The body as a whole

The osteopathy approaches the body as a whole. The osteopath often doesn’t cover one specific condition, but looks at the whole body. The aim is to support the self-healing power of the body.


The cause and solution of one’s pain is therefore often not in the region where the pain is felt. An osteopath knows which body tissues among themselves connect to each other and how this may affect each other. For this reason, the osteopath checks the whole body and relevant sections on dexterity and other functioning. Then the osteopath treats there where he expects the solution on the basis of detailed knowledge of the body. An osteopath conducts the research and treatment with his hands. (Source: NVO Osteopathy.)


The osteopath works exclusively with his hands. He loosens things that have to be loosened and thus helps with – mostly – soft handles the body to recover. It is a gentle healing form. This in contrast to crack or some other form of manual therapy.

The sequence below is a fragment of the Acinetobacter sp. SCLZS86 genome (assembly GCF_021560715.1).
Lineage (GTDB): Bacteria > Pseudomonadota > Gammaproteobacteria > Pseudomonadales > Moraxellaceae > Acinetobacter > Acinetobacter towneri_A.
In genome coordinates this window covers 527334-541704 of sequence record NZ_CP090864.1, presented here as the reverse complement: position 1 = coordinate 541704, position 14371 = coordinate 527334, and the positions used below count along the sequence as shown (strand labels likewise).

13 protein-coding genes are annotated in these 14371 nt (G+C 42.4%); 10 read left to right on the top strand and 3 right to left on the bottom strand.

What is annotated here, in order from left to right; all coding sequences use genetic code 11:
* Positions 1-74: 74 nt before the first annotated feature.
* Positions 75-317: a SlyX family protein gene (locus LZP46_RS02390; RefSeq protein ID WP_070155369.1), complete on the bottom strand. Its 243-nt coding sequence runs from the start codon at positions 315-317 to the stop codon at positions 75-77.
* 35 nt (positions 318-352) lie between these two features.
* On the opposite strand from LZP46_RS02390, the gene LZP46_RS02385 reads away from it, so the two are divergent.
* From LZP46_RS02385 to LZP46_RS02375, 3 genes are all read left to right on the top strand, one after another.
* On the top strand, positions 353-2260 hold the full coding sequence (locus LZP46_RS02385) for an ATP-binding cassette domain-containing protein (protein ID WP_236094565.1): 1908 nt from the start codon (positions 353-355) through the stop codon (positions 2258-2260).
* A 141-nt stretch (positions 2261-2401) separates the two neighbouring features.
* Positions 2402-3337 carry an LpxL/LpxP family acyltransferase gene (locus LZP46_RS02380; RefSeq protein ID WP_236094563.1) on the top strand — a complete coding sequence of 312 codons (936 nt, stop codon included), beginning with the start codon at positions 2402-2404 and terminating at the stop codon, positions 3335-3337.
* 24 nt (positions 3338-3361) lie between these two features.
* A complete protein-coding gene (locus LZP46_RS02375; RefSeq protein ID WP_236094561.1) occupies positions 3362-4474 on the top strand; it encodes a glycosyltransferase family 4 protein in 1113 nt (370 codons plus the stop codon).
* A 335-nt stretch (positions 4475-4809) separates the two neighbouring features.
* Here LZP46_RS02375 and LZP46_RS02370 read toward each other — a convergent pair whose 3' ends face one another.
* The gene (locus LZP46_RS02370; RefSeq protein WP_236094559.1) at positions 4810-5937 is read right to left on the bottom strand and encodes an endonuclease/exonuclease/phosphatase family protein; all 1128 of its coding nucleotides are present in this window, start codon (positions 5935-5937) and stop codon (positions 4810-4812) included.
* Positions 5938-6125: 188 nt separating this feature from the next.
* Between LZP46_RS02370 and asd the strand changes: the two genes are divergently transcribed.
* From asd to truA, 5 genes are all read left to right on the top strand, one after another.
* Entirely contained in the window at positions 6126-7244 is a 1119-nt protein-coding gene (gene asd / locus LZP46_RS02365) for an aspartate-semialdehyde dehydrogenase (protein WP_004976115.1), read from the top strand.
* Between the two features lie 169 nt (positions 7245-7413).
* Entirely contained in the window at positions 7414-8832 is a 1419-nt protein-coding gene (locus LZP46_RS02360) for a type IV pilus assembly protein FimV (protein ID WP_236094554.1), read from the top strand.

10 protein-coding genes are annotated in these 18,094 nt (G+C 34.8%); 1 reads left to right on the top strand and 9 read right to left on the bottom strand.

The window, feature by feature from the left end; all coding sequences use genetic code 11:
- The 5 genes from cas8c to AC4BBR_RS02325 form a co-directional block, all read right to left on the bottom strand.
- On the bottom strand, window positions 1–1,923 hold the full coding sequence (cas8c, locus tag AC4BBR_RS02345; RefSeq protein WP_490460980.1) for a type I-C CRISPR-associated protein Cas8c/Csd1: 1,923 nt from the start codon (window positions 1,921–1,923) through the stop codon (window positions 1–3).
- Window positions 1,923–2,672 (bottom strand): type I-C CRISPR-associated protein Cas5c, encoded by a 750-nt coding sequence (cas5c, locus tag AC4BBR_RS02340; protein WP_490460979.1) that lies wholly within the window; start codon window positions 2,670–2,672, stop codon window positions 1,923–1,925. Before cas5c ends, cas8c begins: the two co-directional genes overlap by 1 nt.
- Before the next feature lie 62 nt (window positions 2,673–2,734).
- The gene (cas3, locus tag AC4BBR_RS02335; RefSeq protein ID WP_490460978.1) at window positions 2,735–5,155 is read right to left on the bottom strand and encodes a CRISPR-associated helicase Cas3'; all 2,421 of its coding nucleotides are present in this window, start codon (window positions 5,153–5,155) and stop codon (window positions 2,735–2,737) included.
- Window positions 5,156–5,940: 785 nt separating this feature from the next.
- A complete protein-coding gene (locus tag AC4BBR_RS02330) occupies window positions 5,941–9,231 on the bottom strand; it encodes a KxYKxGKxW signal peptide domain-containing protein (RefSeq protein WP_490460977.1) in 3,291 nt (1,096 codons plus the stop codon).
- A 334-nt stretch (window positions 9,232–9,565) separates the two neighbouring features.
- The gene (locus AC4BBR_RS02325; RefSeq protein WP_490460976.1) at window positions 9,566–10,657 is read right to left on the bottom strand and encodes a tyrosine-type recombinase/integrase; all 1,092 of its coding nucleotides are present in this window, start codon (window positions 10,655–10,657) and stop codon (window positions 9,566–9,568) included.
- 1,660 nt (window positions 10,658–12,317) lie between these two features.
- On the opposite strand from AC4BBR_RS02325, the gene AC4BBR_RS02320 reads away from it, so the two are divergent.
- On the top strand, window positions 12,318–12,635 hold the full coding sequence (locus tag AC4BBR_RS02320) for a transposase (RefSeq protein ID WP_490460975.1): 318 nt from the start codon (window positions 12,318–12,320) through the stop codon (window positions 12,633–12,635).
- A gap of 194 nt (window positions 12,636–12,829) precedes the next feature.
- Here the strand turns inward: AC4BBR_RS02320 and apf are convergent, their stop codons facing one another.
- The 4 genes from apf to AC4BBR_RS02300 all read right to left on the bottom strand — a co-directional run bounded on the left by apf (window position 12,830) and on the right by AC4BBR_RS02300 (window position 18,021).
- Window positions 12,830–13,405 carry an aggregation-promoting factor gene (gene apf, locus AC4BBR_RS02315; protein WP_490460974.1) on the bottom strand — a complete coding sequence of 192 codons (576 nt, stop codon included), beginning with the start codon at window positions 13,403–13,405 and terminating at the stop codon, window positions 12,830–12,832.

When to use osteopathy

If you are suffering from these symptoms, you can visit an osteopath:

  • sore or stiff limbs, back, neck, shoulder and hip
  • basin complaints also related to the pregnancy
  • sports injuries, sprains
  • whiplash
  • headache
  • recurring sinus inflammation or ear infections
  • RSI
  • reflux problems
  • incontinence
  • stomach or intestinal problems
  • pain after surgery
  • menstrual disorders
  • edema
  • concentration problems
  • chronic fatigue

Also to prevent injuries you can visit an osteopath. If you are insured with additional treatments included, your treatments will be (partially) reimbursed.


Osteopathy is seen as a complementary medicine on mainstream medicine. An osteopath works together with the family doctor or the specialist, but is not a substitute. If necessary, an osteopath refers you to another specialist. Make sure you choose a osteopath who is affiliated with the Dutch Register for Osteopathy. For more information have a look on the website of the NVO.


Fotocredits: facebook/